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Canada’s newest coin pays tribute to Oscar Peterson

Canada’s newest coin pays tribute to Oscar Peterson

Canada’s newest coin pays tribute to Oscar Peterson

Montreal pianist and jazz musician Oscar Peterson is being honored with a commemorative coin, released today.

Peterson, who died in 2007, was one of Canada’s most decorated musicians and is remembered as one of the greatest jazz pianists of all time.

The Royal Canadian Mint is issuing the $1 commemorative circulation coin to honor Peterson’s “extraordinary talent and enduring musical legacy,” it said in a statement.

“The whole city will finally realize that yes, we had the greatest pianist in the world, living here, in this country. And I’m so very, very proud that he was my friend,” said Oliver Jones, a collaborator and close friend.

Raised in Montreal’s Saint-Henri neighborhood, Peterson got his start by playing for the predominantly immigrant and Black communities of the city’s south side. Though Peterson rose to international acclaim in the span of a few years, he always maintained a connection to local talent and Canadian artistry.

Black and white portrait of a black man smiling.
Oscar Peterson was born in Montreal in 1925. He became a world-renowned musician and composer, winning Grammy awards, Junos and other national and international honours. (Herman Leonard/Herman Leonard Photography LLC)

The coin features Peterson playing the piano and musical notes corresponding to his 1962 composition hymn to freedom, which became an anthem for the civil rights movement in the 1960s.

There is also silver $20 coin that is available through the mint.

Accomplishment beyond belief

Jones says that having an image of Peterson put on a coin goes beyond what the two imagined for themselves.

“Our fathers would never believe what we’ve accomplished. And what a wonderful feeling of seeing him being honored like this.” said jones.

Oliver Jones was a close friend and musical collaborator of Peterson’s. (Antoni Nerestant/CBC)

Peterson passed away in 2007 after a career of more than 60 years. He is remembered as a technical genius of jazz, reserving his place among the greats.

“As a musician, I don’t think we’ll ever have another person that has the impact of playing, that represents a whole country. When we speak of Oscar Peterson we’re speaking of the greatest jazz pianist in the world,” said jones.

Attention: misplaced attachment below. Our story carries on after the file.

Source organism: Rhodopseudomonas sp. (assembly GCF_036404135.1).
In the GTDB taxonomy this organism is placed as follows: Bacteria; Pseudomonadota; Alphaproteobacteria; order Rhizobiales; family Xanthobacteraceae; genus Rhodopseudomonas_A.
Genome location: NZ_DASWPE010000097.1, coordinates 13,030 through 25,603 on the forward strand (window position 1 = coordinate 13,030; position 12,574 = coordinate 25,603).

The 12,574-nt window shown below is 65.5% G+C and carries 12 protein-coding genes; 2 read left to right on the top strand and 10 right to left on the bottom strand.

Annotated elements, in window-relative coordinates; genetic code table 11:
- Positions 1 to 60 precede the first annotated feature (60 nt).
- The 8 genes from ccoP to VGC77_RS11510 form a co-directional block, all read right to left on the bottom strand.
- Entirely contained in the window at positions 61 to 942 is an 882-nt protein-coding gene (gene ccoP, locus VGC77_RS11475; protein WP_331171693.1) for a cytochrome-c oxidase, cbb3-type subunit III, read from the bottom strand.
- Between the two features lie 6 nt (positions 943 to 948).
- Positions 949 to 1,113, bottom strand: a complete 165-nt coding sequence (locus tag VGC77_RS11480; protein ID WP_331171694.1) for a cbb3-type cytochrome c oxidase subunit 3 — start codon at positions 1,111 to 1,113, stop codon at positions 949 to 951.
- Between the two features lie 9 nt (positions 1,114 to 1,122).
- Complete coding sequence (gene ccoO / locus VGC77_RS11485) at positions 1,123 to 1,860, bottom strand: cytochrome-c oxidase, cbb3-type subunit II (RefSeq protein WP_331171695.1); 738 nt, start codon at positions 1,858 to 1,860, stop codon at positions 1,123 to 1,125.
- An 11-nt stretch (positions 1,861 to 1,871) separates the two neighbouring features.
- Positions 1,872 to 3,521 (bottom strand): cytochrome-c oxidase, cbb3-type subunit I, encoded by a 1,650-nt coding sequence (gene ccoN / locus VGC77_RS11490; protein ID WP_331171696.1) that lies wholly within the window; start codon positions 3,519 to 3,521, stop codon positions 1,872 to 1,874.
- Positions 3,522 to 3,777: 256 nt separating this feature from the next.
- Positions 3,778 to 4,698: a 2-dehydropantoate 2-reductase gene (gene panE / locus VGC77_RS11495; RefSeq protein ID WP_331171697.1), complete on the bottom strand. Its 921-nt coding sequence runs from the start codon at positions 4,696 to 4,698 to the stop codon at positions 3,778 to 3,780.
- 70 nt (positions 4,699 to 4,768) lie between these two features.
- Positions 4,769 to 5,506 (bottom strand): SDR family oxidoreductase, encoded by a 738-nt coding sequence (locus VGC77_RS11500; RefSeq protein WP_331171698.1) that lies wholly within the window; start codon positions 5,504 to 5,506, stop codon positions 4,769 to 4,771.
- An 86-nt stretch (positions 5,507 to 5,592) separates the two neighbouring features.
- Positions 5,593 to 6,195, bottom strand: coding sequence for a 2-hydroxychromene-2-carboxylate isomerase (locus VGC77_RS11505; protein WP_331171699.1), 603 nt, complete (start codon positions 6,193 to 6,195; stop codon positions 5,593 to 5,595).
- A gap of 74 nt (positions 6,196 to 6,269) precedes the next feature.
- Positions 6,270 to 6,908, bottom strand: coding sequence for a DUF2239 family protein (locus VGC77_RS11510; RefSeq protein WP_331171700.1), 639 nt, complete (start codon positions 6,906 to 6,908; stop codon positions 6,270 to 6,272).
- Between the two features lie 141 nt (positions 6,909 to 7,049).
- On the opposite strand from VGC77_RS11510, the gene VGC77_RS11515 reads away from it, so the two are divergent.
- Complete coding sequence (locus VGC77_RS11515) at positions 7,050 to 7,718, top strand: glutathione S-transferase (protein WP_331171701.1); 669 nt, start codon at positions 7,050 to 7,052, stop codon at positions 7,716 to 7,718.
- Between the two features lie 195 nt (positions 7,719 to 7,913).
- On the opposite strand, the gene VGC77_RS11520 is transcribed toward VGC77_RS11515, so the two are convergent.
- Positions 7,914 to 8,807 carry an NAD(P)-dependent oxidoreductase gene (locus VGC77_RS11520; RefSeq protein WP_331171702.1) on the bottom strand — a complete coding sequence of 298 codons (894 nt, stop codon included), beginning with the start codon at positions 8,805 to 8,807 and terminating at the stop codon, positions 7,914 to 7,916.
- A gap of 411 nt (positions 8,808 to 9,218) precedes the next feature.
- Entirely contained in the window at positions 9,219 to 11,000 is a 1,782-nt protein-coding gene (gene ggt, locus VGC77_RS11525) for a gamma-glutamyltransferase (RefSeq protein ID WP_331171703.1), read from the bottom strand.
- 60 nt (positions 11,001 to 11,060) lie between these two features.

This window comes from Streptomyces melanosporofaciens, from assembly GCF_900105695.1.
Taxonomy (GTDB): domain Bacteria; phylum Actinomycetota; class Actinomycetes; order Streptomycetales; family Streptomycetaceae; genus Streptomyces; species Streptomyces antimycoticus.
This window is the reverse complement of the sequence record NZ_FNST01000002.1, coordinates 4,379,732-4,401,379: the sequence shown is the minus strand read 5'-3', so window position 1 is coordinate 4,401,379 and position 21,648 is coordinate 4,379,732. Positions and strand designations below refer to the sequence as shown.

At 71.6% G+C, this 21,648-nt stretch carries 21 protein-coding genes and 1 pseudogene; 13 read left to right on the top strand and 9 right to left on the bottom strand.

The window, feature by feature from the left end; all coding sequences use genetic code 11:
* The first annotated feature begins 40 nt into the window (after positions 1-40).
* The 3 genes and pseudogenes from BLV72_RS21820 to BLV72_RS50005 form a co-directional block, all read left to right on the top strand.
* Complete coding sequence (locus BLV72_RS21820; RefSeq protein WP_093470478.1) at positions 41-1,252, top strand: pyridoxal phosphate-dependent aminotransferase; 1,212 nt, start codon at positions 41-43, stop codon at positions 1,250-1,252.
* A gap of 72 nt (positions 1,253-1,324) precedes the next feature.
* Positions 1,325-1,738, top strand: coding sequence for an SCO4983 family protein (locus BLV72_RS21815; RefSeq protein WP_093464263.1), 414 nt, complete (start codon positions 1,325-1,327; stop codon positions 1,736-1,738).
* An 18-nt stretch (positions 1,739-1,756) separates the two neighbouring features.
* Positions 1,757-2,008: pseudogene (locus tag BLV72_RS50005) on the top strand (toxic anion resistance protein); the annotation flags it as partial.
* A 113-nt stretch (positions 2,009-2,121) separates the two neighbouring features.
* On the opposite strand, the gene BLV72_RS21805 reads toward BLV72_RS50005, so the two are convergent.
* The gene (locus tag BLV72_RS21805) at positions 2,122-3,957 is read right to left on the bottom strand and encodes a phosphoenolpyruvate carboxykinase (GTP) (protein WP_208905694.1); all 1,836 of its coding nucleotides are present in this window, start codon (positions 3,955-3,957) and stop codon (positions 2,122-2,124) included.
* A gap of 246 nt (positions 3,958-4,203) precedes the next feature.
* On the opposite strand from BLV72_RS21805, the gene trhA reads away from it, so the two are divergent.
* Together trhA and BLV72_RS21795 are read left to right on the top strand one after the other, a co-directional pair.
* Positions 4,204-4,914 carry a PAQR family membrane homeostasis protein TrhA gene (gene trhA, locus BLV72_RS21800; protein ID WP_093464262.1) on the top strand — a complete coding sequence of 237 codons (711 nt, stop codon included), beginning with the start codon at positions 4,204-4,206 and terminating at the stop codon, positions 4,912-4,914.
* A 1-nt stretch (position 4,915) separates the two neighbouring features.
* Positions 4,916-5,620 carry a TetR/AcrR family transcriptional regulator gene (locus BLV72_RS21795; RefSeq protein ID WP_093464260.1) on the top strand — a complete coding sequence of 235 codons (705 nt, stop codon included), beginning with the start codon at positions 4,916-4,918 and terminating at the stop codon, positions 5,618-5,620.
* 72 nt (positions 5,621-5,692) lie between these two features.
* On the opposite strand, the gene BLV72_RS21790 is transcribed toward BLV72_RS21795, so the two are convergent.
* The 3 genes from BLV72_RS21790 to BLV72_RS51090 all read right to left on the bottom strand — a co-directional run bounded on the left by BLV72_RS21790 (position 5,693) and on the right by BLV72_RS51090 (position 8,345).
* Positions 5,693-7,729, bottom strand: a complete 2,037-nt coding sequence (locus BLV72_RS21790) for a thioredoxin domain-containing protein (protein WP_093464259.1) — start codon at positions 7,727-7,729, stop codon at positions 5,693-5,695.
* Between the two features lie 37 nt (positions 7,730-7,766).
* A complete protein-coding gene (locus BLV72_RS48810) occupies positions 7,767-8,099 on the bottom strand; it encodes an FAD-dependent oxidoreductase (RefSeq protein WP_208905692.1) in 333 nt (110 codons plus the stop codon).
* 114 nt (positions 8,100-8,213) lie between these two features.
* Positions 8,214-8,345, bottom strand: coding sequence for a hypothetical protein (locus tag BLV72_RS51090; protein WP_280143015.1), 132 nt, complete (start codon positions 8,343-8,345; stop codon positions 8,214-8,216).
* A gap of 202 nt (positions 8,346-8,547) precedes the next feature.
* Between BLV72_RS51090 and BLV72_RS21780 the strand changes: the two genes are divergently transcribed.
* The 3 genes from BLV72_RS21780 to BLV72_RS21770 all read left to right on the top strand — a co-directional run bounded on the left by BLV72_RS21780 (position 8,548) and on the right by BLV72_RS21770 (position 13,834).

Recognizing Peterson’s legacy

The Royal Canadian Mint says that this commemoration means celebrating a more complete story of Canada.

“Our first intent was really to celebrate the tremendous musical and cultural legacy of Oscar Peterson. But it’s a welcome addition that we are celebrating a tremendous story of achievement from Canada’s Black community.” said Alex Reeves, spokesperson for the mint.

Kelly Peterson, widow of Oscar Peterson, at the unveiling of the new commemorative coin. (Robert Krbavac/CBC)

In 2020, a petition to rename Lionel-Groulx after Peterson had more than 25,000 signatures. In 2021, the city announced that it would be creating a public square named after the musician as part of its renovation of McGill College avenue.

The coin takes Peterson’s commemoration a step further by declaring his importance on the national stage, making him both the first Black Canadian, as well as the first performing artist, on a circulation coin.

“Oscar Peterson is one of Canada’s own,” said Reeves, “His legacy carries on, and transcends generations.”

The coin will begin circulating next Monday, Aug. 15, which would have been Peterson’s 97th birthday.

For more stories about the experiences of Black Canadians — from anti-Black racism to success stories within the Black community — check out Being Black in Canada, a CBC project Black Canadians can be proud of. You can read more stories here.


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